Removing Ink And Dye Stains From Marble
REMOVING INK AND DYE STAINS FROM MARBLE
THE CLEANING OR REMOVAL OF STAINS FROM STONE MAY INVOLVE THE USE
OF LIQUIDS, DETERGENTS OR SOLVENTS WHICH MAY RUN OFF ON ADJACENT
MATERIAL, DISCOLOR THE STONE OR DRIVE THE STAINS DEEPER INTO POROUS
STONES. USE THE PRODUCTS AND TECHNIQUES DESCRIBED HERE ONLY FOR
THE COMBINATIONS OF DIRT/STAIN AND STONE SPECIFIED.
A. This procedure includes guidance on the removal of ink
and dye stains from marble by a combination of absorption
B. Wine, ink and dyes are generally water or alcohol based.
They are readily absorbed into dry stone when they are
spilled or applied to the stone. As the water or alcohol
base evaporates, the pigment residue is left deposited on
and possibly below the surface.
C. See 01100-07-S for general project guidelines to be
reviewed along with this procedure. These guidelines
cover the following sections:
1. Safety Precautions
2. Historic Structures Precautions
4. Quality Assurance
5. Delivery, Storage and Handling
6. Project/Site Conditions
7. Sequencing and Scheduling
8. General Protection (Surface and Surrounding)
These guidelines should be reviewed prior to performing
this procedure and should be followed, when applicable,
along with recommendations from the Regional Historic
Preservation Officer (RHPO).
D. For additional information on poulticing, see 04455-02-R.
E. For general information on the characteristics, uses and
problems associated with marble, see 04455-01-S.
NOTE: Chemical products are sometimes sold under a common
name. This usually means that the substance is not as pure as
the same chemical sold under its chemical name. The grade of
purity of common name substances, however, is usually adequate
for stain removal work, and these products should be purchased
when available, as they tend to be less expensive. Common
names are indicated below by an asterisk (*).
A. Methyl Alcohol (CH3OH):
1. Other chemical or common names include Carbinol;
Methanol; Methyl hydrate; Methyl hydroxide;
Methylic alcohol; Colonial spirits*; Columnian
spirits*; Green wood spirits*; Manhattan spirits*;
Pyroligneous spirit*; Pyroxylic spirit*; Standard
wood spirits*; Wood alcohol*; Wood naphtha*; Wood
2. Potential Hazards: TOXIC AND FLAMMABLE.
3. Available from automotive supply distributor,
chemical supply house, dry cleaning supply
distributor, drugstore or pharmaceutical supply
distributor, hardware store, paint store, or
photographic supply distributor (not camera shop).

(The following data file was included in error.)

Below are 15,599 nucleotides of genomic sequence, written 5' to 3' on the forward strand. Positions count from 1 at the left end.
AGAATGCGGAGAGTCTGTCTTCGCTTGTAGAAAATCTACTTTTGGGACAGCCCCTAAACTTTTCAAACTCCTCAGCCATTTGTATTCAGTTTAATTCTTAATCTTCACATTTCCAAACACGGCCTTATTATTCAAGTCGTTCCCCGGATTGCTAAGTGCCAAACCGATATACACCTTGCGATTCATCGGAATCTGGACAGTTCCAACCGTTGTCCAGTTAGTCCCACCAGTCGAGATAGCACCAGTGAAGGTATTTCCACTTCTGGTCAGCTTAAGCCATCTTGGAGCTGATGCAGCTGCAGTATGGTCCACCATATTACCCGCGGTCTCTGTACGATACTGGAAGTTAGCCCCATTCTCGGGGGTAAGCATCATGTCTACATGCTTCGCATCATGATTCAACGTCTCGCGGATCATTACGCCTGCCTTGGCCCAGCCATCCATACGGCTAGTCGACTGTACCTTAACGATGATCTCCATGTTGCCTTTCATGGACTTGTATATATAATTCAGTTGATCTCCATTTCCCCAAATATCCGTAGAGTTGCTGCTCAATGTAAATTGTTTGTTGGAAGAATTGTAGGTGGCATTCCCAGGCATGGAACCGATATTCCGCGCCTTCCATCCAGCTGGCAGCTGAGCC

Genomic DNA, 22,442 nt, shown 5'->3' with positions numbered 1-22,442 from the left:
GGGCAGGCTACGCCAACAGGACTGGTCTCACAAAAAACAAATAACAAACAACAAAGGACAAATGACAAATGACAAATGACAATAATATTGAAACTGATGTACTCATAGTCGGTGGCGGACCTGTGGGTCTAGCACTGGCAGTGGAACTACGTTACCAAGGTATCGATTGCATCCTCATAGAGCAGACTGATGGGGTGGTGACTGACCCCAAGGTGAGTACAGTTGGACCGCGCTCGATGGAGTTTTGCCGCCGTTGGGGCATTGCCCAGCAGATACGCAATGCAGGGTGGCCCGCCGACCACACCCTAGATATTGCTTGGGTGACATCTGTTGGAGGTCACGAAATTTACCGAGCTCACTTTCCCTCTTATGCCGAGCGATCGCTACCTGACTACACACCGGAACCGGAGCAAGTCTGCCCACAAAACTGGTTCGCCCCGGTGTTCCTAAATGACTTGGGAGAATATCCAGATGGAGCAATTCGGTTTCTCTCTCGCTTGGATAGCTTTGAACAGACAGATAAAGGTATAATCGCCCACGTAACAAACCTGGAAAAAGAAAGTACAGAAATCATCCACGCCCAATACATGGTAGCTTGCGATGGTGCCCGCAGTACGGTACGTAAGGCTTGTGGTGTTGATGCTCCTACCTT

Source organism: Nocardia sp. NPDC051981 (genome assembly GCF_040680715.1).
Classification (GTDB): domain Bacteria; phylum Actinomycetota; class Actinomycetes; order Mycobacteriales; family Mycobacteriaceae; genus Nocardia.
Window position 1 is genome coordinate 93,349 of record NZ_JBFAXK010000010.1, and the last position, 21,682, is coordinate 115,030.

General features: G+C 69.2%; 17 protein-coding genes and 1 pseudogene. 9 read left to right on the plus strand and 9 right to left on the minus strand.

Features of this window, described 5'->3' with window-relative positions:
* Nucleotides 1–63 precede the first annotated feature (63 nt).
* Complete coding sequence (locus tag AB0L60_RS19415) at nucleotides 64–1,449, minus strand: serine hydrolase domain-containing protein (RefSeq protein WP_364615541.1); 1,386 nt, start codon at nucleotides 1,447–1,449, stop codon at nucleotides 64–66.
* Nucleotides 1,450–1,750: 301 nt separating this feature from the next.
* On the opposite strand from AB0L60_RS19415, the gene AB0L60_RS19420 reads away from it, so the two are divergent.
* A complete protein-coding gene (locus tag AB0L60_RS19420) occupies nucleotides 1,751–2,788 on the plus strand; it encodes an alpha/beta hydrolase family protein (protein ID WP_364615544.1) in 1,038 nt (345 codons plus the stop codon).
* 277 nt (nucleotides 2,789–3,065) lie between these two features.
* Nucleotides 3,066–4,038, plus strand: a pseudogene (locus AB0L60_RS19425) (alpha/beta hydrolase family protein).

Ethyl Alcohol (C2H5OH):
1. Other chemical or common names include Ethanol;
Ethyl hydroxide; Ethylic alcohol; Methyl carbinol;
Cologne spirits*; Fermentation alcohol*; Grain
alcohol*; proof spirit*; Rectified spirit*; Spirits
2. Potential Hazards: FLAMMABLE.
3. Available from chemical supply house, hardware
store or liquor store.
4. Denatured alcohol, which carries no liquor tax,
should be a satisfactory substitute for ethyl
alcohol for stain removing purposes.
B. Hydrogen Peroxide (H202):
1. An unstable compound used especially as an
oxidizing and bleaching agent, an antiseptic, and a
2. Other chemical or common names include Peroxide of
hydrogen*; Solution of hydrogen dioxide*;
Superoxol*; (hydrogen peroxide is commonly sold as
a 3% solution; Superoxol is a 30% solution;
Superoxol causes flesh burns; 3% hydrogen peroxide
3. Potential Hazards: TOXIC (when concentrated);
CORROSIVE TO FLESH (gasoline, kerosene and mineral
spirits are each a mixture of compounds from
petroleum, all of which fall within a specified
range of properties); FLAMMABLE (in high
4. Available from chemical supply house, drugstore,
pharmaceutical supply distributor, or hardware
C. Ammonium Hydroxide (NH5O):
CAUTION: DO NOT MIX AMMONIA WITH CHLORINE BLEACHES, A
POISONOUS GAS WILL RESULT! DO NOT USE BLEACH ON BIRD
1. A weakly basic compound that is formed when ammonia
dissolves in water and that exists only in
2. Other chemical or common names include Ammonia
water*; Aqua ammonia*; Household ammonia*.
3. Potential hazards: TOXIC; MAY IRRITATE THE EYES.
4. Available from chemical supply house, grocery store
or pharmaceutical supply distributor, or hardware
D. Filler material such as Kaolin or Fuller's Earth
E. Mineral water
F. Plastic sheeting
G. Clean, dry towels for blotting the cleansed surface
A. Wood or plastic spatula
B. Waterproof container for mixing paste
C. Wooden utensil for stirring the ingredients
D. Masking tape
A. Examine the marble surface CAREFULLY to determine the
cause of staining before proceeding with any cleaning
3.02 ERECTION, INSTALLATION, APPLICATION
A. For ink stains formulated from metallic salts, follow
procedures for removing iron stains from limestone and
marble (see 04400-06-R).
B. For non-metallic ink stains, mix methyl or ethyl alcohol
with filler material to form a thick paste the
consistency of oatmeal.
C. Thoroughly rinse the area to be treated with mineral
D. Using a wooden or plastic spatula, apply the paste to the
stained surface in layers no more than 1/4 inch thick.
The poultice should extend well beyond the stain to
prevent forcing the stain into previously clean stone.
E. Cover the poultice with plastic sheeting to prevent it
from drying-out too quickly.
F. When the paste has dried, remove it from the surface with
a wood or plastic spatula.
G. Flush the surface with household ammonia.
H. Thoroughly rinse the clean surface with mineral water,
blot with clean dry towels, and allow the stone to dry
I. If there is residual staining, repeat the treatment to
achieve the desired level of cleanliness.
Apply a bleach poultice containing a 6% solution of
hydrogen peroxide mixed with filler material. Follow
procedures C. through G. above.
NOTE: DO NOT USE BLEACH ON DARK COLORED STONES AS THIS
WILL CAUSE THE STONE TO LIGHTEN.
CAUTION: DO NOT USE MIX BLEACH AND AMMONIA. THIS WILL
PRODUCE A TOXIC GAS
END OF SECTION